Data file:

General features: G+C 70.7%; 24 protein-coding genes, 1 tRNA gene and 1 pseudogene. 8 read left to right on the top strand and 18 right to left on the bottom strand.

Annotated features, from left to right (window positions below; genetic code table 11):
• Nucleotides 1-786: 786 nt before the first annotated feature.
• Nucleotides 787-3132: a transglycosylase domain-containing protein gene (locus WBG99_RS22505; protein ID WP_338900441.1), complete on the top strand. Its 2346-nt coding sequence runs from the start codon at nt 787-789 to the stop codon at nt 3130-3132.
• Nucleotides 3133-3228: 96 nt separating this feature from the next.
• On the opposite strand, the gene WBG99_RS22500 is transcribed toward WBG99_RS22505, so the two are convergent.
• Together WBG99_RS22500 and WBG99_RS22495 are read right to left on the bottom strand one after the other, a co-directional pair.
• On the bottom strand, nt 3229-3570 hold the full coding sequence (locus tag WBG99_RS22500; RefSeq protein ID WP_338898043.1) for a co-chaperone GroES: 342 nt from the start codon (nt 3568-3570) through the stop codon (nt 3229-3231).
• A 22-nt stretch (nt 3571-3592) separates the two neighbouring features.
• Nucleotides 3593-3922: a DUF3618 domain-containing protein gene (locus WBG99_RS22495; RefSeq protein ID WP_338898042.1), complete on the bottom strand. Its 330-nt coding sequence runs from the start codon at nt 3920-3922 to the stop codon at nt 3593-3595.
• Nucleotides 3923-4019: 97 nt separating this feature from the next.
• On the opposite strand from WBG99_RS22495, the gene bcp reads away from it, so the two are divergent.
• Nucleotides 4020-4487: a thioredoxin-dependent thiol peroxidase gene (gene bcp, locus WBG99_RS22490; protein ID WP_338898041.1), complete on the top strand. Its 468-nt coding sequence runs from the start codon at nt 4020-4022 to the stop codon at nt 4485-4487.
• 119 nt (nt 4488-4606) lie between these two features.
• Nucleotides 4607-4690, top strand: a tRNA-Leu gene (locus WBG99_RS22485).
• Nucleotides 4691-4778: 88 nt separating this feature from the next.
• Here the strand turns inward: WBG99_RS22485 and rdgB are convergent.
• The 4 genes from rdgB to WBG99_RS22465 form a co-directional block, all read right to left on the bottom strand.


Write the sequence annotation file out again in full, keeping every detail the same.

General features: G+C 70.7%; 24 protein-coding genes, 1 tRNA gene and 1 pseudogene. 8 read left to right on the top strand and 18 right to left on the bottom strand.

Annotated features, from left to right (window positions below; genetic code table 11):
• Nucleotides 1-786: 786 nt before the first annotated feature.
• Nucleotides 787-3132: a transglycosylase domain-containing protein gene (locus WBG99_RS22505; protein ID WP_338900441.1), complete on the top strand. Its 2346-nt coding sequence runs from the start codon at nt 787-789 to the stop codon at nt 3130-3132.
• Nucleotides 3133-3228: 96 nt separating this feature from the next.
• On the opposite strand, the gene WBG99_RS22500 is transcribed toward WBG99_RS22505, so the two are convergent.
• Together WBG99_RS22500 and WBG99_RS22495 are read right to left on the bottom strand one after the other, a co-directional pair.
• On the bottom strand, nt 3229-3570 hold the full coding sequence (locus tag WBG99_RS22500; RefSeq protein ID WP_338898043.1) for a co-chaperone GroES: 342 nt from the start codon (nt 3568-3570) through the stop codon (nt 3229-3231).
• A 22-nt stretch (nt 3571-3592) separates the two neighbouring features.
• Nucleotides 3593-3922: a DUF3618 domain-containing protein gene (locus WBG99_RS22495; RefSeq protein ID WP_338898042.1), complete on the bottom strand. Its 330-nt coding sequence runs from the start codon at nt 3920-3922 to the stop codon at nt 3593-3595.
• Nucleotides 3923-4019: 97 nt separating this feature from the next.
• On the opposite strand from WBG99_RS22495, the gene bcp reads away from it, so the two are divergent.
• Nucleotides 4020-4487: a thioredoxin-dependent thiol peroxidase gene (gene bcp, locus WBG99_RS22490; protein ID WP_338898041.1), complete on the top strand. Its 468-nt coding sequence runs from the start codon at nt 4020-4022 to the stop codon at nt 4485-4487.
• 119 nt (nt 4488-4606) lie between these two features.
• Nucleotides 4607-4690, top strand: a tRNA-Leu gene (locus WBG99_RS22485).
• Nucleotides 4691-4778: 88 nt separating this feature from the next.
• Here the strand turns inward: WBG99_RS22485 and rdgB are convergent.
• The 4 genes from rdgB to WBG99_RS22465 form a co-directional block, all read right to left on the bottom strand.